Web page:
The timeline of a commercial job often works as follows: an advertising agency approaches the photo agency with a creative brief, and the photo agency puts forward PDFs of relevant work from two or three photographers that fit the bill. The ad agency might be in conversation with other photo agencies at the same time; photographers are put up for more jobs than they end up getting, as there is a lengthy decision process during which the ad agency and client or brand are in conversation about the best fit for the job.
As the process continues, favourites will be asked to put together a treatment. “A treatment is a document which is basically just selling yourself,” explains Burd, “and persuading the agency or the brand why they should choose you over the other people they’re probably looking at. It’s a combination of text and images, and it can be images that are your own – you might shoot a test series to really show what you think you could do as a campaign – and you can also use images off the internet, doing a moodboard of suggestions that you’d be thinking about”.
“It discusses your approach to the campaign and why you’d be perfect for it,” she continues. “You might talk about the brand identity, and why you align with it; you also cover technical things such as camera, retouching, location, lighting, styling, casting… It’s all put together in a big document, and then gets sent over to the agency or the brand so they can see how you’d approach this job.”
The treatment aims to clinch the deal. Once the job is confirmed, there may be a pre-production meeting (PPM) during which everyone involved in the shoot will go through the plan in granular detail, making sure that everything is discussed, planned, and finalised in advance, so that all runs smoothly on the day, and time and resources aren’t wasted having to make decisions.
These meetings are especially important when you consider the scale of these kinds of commercial productions, which are frequently enormous – particularly in comparison with editorial work, if that’s where you’ve started off as a photographer. “The budgets can be absolutely humongous,” says Burd. “I don’t think I was aware of how big the budgets could be in the commercial world before I started this job, and that was definitely a massive learning curve in the first few months [at WC&J]: just how much money is involved in jobs like this.”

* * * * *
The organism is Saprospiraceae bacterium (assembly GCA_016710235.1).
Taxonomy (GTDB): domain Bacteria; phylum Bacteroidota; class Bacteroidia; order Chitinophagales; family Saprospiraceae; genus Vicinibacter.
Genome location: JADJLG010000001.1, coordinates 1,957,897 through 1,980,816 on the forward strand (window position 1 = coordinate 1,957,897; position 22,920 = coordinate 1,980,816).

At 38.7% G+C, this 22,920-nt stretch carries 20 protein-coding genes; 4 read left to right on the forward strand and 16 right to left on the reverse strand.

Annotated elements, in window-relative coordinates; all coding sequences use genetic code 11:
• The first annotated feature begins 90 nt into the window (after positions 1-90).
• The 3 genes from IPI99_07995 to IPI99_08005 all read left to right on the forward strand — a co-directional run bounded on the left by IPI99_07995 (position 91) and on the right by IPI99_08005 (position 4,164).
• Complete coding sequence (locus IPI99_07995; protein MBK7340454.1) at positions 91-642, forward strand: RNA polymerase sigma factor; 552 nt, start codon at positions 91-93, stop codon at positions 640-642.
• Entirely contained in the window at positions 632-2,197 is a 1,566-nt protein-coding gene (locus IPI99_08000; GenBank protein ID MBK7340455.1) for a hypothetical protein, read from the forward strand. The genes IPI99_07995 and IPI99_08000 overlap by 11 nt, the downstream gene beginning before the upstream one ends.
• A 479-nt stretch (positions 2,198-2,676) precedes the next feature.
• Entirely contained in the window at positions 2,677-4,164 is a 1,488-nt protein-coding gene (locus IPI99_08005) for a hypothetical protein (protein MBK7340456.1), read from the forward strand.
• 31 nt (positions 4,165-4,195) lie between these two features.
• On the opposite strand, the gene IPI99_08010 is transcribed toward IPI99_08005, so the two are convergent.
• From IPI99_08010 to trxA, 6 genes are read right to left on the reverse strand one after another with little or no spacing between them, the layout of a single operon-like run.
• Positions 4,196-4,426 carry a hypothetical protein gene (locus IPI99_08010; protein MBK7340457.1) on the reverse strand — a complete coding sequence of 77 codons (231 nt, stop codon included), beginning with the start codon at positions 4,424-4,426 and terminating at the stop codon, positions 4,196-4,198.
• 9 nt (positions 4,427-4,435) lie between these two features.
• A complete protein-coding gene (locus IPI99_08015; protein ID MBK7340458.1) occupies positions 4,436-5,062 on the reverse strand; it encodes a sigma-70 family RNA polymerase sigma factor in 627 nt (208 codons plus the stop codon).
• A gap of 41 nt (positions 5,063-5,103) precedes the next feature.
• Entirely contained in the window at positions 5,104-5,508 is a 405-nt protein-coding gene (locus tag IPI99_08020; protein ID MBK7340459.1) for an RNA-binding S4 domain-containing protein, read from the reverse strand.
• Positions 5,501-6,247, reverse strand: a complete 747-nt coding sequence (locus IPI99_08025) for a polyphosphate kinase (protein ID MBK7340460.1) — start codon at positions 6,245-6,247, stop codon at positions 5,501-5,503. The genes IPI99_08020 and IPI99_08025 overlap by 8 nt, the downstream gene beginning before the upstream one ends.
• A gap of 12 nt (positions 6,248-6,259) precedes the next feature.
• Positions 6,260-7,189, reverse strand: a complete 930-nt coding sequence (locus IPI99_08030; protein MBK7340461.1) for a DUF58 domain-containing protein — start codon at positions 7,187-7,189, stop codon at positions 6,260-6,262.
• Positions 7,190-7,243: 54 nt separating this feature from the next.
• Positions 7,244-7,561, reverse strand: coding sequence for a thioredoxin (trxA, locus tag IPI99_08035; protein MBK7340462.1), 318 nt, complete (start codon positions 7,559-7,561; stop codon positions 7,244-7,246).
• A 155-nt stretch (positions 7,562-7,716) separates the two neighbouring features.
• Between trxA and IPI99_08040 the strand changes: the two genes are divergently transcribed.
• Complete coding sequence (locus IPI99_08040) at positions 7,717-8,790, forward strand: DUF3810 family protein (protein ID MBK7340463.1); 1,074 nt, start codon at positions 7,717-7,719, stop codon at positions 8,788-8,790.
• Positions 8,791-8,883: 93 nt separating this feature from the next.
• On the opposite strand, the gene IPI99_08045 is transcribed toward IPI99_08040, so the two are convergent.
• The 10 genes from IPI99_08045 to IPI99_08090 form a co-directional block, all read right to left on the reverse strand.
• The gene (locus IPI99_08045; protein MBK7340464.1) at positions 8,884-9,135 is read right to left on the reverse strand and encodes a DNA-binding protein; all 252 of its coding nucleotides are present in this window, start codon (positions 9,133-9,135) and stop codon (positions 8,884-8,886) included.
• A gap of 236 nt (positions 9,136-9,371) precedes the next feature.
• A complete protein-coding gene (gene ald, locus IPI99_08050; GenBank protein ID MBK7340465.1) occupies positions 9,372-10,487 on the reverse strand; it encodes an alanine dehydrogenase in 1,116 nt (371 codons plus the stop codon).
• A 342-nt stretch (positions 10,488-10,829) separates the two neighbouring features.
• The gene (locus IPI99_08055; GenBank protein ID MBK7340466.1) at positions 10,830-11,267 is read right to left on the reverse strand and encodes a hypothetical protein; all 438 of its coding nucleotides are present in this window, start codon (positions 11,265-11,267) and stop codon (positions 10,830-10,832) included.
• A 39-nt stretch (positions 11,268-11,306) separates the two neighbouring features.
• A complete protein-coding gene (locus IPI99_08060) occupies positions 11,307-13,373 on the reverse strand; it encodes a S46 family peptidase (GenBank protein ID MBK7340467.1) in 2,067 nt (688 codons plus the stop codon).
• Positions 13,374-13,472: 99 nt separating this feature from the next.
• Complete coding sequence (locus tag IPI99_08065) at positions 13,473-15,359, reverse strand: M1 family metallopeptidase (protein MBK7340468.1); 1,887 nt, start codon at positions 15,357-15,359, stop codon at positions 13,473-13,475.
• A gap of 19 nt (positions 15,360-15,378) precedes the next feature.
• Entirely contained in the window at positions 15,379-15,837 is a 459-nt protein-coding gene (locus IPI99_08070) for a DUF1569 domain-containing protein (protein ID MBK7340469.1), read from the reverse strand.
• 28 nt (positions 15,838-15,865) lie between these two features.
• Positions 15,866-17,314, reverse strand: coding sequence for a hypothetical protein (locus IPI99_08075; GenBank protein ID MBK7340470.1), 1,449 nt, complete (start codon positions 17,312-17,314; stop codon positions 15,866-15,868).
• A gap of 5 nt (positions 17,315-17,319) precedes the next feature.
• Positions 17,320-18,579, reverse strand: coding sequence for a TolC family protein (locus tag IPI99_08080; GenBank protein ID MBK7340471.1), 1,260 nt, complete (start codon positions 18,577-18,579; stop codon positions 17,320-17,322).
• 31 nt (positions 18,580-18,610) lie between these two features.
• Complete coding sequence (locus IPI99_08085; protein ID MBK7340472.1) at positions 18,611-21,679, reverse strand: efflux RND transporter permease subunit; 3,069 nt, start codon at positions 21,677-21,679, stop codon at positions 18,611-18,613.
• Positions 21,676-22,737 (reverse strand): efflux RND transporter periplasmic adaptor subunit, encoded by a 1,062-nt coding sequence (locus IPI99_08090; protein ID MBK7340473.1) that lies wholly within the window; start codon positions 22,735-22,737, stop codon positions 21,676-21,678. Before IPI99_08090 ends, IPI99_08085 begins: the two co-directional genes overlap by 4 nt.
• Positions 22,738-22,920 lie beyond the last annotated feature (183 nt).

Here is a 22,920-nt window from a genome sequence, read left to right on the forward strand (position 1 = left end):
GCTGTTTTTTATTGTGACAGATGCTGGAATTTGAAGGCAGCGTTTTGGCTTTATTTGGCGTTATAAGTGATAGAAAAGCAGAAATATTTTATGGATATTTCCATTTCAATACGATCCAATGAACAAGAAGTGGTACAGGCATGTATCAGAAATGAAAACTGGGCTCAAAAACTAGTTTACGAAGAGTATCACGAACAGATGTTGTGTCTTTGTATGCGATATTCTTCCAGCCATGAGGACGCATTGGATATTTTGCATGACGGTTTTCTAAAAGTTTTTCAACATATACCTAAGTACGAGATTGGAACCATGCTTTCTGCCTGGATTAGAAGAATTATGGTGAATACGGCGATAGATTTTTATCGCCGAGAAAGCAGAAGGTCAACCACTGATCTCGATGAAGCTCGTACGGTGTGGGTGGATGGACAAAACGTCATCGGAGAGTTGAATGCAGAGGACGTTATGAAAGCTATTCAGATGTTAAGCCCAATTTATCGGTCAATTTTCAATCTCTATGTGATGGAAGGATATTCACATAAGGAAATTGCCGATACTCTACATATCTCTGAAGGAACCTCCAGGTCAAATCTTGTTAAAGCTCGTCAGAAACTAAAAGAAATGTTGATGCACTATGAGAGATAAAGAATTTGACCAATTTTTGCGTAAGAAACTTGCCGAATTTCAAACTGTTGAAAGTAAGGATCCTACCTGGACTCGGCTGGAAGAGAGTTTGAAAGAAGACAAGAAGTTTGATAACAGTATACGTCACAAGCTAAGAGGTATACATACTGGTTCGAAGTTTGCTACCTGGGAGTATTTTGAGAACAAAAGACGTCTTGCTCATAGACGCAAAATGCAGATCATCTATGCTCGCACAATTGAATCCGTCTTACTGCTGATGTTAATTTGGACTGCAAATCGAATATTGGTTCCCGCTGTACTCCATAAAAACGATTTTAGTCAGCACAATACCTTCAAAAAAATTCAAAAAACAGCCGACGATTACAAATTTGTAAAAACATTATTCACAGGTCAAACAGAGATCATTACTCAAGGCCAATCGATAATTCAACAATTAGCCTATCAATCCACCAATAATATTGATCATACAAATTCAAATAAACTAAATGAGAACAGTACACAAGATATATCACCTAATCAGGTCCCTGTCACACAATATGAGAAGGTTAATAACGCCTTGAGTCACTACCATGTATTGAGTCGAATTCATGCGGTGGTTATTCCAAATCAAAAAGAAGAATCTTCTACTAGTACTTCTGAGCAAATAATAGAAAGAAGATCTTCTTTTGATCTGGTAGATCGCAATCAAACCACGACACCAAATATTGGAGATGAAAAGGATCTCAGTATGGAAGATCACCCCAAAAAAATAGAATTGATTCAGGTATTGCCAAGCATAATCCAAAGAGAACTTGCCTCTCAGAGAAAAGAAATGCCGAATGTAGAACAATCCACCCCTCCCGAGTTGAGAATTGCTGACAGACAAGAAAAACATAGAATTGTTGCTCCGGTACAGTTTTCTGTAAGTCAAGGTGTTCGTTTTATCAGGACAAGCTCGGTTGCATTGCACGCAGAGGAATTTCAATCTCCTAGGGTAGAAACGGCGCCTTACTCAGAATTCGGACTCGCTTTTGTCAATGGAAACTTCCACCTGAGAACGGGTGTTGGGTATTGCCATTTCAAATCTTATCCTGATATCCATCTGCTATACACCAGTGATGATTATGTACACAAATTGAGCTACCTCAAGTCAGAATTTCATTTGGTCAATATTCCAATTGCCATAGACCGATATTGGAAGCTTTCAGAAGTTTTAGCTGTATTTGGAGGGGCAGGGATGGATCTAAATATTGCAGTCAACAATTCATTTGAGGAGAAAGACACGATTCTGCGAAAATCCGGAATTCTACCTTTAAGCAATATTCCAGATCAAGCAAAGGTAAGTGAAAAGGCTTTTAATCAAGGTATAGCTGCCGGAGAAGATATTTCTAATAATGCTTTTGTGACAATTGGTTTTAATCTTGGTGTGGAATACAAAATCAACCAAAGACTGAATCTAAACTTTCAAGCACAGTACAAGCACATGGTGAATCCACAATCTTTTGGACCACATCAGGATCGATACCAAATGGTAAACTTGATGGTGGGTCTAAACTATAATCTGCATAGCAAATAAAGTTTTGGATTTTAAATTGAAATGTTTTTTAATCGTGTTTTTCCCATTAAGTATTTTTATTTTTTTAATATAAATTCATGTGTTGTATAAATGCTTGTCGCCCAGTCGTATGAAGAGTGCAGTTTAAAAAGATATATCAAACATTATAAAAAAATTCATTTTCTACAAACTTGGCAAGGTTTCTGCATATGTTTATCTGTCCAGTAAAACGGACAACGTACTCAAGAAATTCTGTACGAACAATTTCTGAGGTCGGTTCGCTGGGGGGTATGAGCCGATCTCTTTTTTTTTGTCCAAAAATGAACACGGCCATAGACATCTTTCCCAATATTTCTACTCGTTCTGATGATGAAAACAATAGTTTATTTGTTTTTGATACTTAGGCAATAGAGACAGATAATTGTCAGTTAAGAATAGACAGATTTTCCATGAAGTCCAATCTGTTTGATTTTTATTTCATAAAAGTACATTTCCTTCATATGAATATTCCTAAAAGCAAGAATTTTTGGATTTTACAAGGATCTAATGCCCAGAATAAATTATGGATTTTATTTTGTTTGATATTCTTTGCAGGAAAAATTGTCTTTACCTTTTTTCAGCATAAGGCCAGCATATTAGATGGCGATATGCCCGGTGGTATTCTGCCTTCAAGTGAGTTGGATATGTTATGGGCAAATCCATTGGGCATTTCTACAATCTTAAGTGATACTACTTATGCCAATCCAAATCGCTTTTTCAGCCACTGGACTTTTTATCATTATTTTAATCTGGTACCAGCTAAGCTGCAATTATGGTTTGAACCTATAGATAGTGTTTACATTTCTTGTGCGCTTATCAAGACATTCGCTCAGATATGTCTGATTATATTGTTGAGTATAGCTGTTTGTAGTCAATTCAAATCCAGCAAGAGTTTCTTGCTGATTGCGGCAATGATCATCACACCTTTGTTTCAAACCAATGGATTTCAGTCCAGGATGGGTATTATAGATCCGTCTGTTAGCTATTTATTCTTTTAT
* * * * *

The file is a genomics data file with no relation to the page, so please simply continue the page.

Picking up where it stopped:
Often the negotiation around budget – tweaking estimates, making compromises, and fitting resources into the client’s ballpark figure – is one of the lengthiest phases of putting together a commercial job. As a commercial photographer with agency representation, you can expect a percentage of your fee to go to your agency as recompense. “We take 25 percent of the photographer’s fee, which I think is industry standard,” says Burd.
At its best, life at an agency can feel like you have a structure supporting you, advocating for you, and taking some administrative pressure off you, while enabling you to make the kind of money that will allow you to pursue personal projects. And, Burd reminds us, the best commercial work can feed into your personal work, and vice versa, like the time Samuel Hicks went to South Africa to shoot a Toyota campaign, and managed to photograph local surfers and skateboarders nearby for his own work whilst out there. Or Laura Pannack’s recent commission for AXE Pride, whose aesthetic sprouted directly from her previous personal work with teenage couples.
Commercial representation gives you freedom, too: all that’s required is that photographers at WC&J keep the agency informed about their plans so that scheduling runs smoothly. Some of their photographers have young families; others live in different countries, different time zones; some want to spend a lot of time shooting editorial, while others might want to take an entire month off to go and shoot personal projects. Their commercial work supports all of the above. “People have lives, people go on holiday and they do things with their family – and that’s how it should be,” says Burd.